"That's a great deal to make one word mean," Alice said in a thoughtful tone. "When I make a word do a lot of work like that," said Humpty Dumpty, "I always pay it extra."

Wednesday, 28 May 2014

Polysemous homonyms

 Polysemy  is the capacity for a sign (e.g., a word, phrase, etc.) or signs to have multiple related meanings.  Polysemes are usually regarded as distinct from homonyns, in which the multiple meanings of a word may be unconnected or unrelated.  The state of being a homonym is called homonymy. Polysemous is the adjective from polysemy and means ‘having multiple meanings’.   Its earliest documented use was in 1884.

In linguistics, a homonym is, in the strict sense, one of a group of words that share the same spelling and pronunciation but may have different meanings. Thus homonyms are simultaneously homographs (words that share the same spelling, regardless of their pronunciation) and homophones (words that share the same pronunciation, regardless of their spelling).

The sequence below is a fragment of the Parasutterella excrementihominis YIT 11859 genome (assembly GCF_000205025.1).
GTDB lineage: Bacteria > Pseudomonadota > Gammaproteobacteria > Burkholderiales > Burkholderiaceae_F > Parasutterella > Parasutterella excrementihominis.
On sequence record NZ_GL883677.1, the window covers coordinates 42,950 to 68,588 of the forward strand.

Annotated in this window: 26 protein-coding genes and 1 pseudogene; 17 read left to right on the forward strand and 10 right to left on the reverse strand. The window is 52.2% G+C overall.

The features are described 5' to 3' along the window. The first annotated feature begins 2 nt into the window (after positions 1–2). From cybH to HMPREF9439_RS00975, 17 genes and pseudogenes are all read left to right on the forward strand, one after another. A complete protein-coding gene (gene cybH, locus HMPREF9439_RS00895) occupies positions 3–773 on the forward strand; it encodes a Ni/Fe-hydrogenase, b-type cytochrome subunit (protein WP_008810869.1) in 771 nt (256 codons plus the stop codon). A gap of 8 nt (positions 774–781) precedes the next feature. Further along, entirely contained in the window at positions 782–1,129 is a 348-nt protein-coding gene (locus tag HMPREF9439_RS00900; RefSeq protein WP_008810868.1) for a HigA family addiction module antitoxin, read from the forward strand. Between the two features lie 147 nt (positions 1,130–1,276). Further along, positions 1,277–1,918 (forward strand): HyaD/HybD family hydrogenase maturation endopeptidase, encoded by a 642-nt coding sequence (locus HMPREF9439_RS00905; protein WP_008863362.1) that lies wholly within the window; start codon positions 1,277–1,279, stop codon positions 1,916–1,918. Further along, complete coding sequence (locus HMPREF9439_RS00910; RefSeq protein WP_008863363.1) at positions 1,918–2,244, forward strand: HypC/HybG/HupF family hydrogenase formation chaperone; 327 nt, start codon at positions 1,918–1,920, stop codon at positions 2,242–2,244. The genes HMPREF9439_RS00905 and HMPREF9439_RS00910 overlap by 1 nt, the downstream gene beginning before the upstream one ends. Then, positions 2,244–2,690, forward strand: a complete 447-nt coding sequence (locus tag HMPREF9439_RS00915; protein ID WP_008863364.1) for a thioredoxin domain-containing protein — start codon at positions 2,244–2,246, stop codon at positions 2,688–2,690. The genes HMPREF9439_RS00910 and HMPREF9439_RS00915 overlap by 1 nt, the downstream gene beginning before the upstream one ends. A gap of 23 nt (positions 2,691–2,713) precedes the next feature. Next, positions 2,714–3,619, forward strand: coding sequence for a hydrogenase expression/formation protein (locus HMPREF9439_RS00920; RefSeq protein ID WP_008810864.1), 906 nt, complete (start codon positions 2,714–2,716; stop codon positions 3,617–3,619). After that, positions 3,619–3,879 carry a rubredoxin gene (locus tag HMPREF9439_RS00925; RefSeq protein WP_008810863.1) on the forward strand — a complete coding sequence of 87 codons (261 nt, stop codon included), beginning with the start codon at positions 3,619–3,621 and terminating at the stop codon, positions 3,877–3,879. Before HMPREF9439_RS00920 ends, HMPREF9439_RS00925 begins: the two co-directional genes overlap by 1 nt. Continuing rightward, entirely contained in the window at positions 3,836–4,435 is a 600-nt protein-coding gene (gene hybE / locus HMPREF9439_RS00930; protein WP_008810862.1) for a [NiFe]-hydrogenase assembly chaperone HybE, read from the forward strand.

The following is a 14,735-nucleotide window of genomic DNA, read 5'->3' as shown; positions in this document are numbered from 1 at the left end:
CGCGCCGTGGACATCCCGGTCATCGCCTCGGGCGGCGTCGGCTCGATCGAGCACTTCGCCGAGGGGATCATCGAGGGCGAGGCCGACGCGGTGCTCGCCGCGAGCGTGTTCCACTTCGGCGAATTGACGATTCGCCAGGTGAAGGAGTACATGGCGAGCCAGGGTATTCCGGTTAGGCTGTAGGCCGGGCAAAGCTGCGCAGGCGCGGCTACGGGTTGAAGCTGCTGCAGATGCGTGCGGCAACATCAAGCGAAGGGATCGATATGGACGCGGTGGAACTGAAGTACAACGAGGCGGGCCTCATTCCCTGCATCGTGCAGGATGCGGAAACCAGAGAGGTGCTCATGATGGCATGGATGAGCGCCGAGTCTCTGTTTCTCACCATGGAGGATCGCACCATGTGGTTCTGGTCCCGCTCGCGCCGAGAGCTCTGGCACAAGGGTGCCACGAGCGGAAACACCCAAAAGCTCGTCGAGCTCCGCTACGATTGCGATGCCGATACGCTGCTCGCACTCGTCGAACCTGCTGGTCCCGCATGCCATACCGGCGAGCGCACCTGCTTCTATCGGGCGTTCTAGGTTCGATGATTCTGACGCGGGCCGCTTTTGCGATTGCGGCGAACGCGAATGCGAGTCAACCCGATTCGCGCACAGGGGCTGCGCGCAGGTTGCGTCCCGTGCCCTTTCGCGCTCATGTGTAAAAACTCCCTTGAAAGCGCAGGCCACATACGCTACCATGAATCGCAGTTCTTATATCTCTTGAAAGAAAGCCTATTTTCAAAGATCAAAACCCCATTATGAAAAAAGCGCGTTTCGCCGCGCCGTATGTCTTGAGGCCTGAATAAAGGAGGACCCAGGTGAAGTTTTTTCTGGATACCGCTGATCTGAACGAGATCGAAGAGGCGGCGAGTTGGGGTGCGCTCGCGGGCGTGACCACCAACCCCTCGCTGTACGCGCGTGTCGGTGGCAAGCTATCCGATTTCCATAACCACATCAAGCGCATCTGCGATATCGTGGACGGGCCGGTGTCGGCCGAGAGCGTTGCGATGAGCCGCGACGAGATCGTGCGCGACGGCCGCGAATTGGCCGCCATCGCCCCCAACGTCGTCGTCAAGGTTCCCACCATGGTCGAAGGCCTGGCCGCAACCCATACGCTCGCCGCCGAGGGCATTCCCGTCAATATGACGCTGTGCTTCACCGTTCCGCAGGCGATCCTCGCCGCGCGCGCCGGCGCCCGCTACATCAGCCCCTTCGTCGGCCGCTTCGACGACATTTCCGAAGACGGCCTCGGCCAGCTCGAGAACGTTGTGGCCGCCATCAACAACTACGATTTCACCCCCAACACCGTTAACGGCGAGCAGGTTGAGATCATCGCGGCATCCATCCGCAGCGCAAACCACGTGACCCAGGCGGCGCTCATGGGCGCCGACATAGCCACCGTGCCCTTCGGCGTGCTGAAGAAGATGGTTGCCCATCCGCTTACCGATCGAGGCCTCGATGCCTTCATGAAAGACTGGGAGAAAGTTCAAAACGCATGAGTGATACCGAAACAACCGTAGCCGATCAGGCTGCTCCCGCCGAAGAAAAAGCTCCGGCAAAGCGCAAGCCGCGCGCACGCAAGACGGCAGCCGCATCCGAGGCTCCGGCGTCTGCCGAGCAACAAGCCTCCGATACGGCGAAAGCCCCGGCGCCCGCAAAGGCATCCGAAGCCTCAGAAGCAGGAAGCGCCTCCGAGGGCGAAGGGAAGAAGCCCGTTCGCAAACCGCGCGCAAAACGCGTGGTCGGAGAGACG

Examples of homonyms are stalk (part of a plant) and stalk (follow/harass a person), and left (past tense of leave) and left (opposite of right).

A distinction is sometimes made between "true" homonyms, which are unrelated in origin, such as skate (glide on ice) and skate (the fish), and polysemous homonyms, or polysemes, which have a shared origin, such as mouth (of a river) and mouth (of an animal).


  1. One more reason for finding language(s) such a fascinating subject!

  2. Ah, the fun you can have with linguistics! It's one reason i enjoy learning about word origins and uses.